The Nuclear Regulatory Commission delivered its annual performance assessment of Progress Energy’s Southport nuclear power plant last night.
Over the last twelve months, only one event qualified as a low to moderate-level safety breach at the Brunswick County facility. WHQR’s Rachel Lewis Hilburn reports the problem is corrected – but it’s that type of safety issue that resonates with authorities after last year’s massive failure of the Fukushima Daiichi nuclear plant in Japan.
Resident Inspector Phil O’Bryan of the Nuclear Regulatory Commission discovered that the enclosure protecting Progress Energy’s diesel generators – the backup power source at the nuclear plant -- was at risk of being flooded.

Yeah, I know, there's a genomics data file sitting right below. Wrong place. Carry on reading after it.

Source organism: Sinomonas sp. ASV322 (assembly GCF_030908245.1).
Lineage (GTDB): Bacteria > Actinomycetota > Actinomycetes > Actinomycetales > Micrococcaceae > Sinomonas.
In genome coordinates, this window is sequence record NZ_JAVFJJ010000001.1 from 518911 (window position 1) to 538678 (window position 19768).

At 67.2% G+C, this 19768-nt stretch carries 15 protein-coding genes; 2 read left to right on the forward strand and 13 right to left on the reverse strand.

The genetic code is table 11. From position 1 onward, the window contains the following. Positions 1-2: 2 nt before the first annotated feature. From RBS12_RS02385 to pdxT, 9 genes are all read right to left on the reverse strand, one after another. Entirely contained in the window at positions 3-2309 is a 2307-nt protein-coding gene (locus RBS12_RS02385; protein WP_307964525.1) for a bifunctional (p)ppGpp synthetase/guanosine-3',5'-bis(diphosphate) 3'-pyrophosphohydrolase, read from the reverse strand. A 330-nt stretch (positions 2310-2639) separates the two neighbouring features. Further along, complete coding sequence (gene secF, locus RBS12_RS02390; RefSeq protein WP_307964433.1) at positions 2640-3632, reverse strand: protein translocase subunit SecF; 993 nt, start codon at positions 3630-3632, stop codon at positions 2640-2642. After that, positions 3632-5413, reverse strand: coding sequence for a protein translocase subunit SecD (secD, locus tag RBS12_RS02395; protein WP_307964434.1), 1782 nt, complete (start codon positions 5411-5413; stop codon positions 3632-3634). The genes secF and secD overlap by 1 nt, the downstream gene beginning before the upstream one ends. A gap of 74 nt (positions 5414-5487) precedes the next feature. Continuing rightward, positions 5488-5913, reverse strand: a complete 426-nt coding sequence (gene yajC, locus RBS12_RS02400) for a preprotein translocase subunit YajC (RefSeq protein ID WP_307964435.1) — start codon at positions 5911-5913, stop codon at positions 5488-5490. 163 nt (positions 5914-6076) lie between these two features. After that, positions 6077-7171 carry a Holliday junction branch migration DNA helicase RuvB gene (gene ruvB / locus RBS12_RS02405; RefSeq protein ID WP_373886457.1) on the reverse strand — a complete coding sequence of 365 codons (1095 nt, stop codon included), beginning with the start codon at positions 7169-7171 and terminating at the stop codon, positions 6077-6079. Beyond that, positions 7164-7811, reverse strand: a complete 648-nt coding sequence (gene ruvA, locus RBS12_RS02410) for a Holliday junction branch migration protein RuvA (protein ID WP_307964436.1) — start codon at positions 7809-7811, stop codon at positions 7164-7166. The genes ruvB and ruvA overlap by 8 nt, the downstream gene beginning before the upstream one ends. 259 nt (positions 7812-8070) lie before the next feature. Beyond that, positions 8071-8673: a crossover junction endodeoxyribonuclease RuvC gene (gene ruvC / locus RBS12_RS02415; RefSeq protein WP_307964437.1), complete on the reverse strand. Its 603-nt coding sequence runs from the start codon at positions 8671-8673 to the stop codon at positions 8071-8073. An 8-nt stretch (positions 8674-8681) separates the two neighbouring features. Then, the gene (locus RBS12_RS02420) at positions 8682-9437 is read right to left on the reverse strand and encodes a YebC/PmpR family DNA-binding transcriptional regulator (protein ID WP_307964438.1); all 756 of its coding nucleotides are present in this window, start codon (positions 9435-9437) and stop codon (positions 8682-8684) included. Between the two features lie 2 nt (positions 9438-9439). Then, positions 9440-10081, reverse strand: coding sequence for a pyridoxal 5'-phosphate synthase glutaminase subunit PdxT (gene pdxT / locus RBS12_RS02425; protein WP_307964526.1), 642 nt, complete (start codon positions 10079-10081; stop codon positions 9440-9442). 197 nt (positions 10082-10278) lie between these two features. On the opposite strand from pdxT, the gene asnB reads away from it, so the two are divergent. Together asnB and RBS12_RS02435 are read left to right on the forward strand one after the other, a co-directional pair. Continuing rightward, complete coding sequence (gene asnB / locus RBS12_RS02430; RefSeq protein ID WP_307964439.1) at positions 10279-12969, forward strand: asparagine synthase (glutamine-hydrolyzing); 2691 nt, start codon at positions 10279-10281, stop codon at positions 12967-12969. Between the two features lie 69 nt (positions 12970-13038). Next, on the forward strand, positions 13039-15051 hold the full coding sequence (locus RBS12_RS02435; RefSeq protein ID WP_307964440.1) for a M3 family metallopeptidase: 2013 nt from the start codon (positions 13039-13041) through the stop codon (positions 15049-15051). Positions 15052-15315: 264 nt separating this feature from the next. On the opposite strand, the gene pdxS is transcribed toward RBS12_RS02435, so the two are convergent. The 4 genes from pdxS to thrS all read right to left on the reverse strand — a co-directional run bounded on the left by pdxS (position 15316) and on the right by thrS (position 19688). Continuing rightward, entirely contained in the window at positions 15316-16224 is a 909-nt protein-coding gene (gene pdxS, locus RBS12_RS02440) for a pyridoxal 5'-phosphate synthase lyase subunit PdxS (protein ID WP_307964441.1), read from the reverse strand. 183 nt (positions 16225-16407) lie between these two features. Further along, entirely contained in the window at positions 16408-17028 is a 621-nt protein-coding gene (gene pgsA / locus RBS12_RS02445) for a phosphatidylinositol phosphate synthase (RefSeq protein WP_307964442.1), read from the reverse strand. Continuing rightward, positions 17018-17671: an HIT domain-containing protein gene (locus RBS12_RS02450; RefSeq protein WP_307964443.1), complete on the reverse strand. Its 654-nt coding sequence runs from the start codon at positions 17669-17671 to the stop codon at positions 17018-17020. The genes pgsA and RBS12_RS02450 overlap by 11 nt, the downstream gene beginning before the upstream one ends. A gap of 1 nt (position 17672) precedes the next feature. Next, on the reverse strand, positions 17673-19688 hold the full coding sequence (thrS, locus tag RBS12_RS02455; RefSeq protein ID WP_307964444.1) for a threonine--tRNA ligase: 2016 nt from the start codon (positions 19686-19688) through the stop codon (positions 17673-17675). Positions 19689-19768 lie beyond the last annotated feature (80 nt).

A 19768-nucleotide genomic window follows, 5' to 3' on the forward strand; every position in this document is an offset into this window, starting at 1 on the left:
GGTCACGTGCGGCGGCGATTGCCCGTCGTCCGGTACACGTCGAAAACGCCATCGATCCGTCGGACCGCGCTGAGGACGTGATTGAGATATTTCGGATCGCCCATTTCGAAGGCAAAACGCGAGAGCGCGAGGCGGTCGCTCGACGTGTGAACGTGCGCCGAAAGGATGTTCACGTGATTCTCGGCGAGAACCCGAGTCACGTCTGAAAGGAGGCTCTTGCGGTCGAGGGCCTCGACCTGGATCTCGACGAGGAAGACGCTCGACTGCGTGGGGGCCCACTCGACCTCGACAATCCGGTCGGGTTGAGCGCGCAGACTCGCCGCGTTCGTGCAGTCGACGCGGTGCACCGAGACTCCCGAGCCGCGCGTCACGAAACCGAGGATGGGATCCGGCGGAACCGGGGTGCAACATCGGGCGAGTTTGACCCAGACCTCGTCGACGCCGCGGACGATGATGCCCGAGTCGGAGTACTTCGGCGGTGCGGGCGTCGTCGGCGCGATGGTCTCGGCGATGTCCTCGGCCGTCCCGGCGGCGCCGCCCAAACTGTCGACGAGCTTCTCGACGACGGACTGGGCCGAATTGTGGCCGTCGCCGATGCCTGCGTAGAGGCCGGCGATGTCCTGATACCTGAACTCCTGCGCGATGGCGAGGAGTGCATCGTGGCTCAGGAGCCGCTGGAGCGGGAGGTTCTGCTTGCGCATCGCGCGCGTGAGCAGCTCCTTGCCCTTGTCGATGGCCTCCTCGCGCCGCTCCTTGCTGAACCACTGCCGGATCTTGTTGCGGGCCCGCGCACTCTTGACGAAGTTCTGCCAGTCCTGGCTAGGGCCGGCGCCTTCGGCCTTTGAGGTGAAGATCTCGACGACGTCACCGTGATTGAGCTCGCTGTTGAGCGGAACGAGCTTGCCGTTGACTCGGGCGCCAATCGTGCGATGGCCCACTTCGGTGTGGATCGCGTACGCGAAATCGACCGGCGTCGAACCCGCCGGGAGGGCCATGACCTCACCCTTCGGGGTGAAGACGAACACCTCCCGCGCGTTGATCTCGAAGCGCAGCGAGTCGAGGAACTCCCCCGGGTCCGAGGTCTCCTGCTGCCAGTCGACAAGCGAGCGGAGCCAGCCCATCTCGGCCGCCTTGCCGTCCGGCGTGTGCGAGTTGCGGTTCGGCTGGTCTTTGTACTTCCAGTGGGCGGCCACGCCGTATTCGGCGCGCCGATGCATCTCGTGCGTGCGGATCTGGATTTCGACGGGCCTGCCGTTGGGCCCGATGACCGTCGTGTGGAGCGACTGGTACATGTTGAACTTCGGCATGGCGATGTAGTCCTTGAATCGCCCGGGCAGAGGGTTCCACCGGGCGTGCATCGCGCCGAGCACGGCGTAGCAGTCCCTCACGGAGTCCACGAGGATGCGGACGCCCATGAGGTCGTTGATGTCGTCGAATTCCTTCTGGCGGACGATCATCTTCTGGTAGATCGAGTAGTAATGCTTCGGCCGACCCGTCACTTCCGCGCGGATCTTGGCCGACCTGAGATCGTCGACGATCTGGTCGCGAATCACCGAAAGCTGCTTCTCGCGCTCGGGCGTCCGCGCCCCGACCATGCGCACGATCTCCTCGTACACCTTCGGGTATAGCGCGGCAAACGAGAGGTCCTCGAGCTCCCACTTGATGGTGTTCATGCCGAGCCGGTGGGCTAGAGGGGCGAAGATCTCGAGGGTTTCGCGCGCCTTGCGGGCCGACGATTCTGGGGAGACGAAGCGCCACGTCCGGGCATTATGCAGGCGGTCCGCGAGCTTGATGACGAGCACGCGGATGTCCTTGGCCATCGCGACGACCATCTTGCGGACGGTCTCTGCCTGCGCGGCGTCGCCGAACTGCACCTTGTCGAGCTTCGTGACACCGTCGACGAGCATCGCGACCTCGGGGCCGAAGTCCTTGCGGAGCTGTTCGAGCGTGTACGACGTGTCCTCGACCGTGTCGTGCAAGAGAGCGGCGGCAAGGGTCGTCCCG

“We found that the enclosure had been degraded to a point where water could have entered given a certain type of hurricane – a really severe hurricane – with basically worst-case flooding at the site.”
It was that sort of failure that contributed to the scale of the Fukushima disaster – which was the largest nuclear catastrophe since Chernobyl in 1986. But NRC officials say lessons learned from Fukushima are informing new regulatory requirements – including finding better ways to safeguard critically important backup power sources.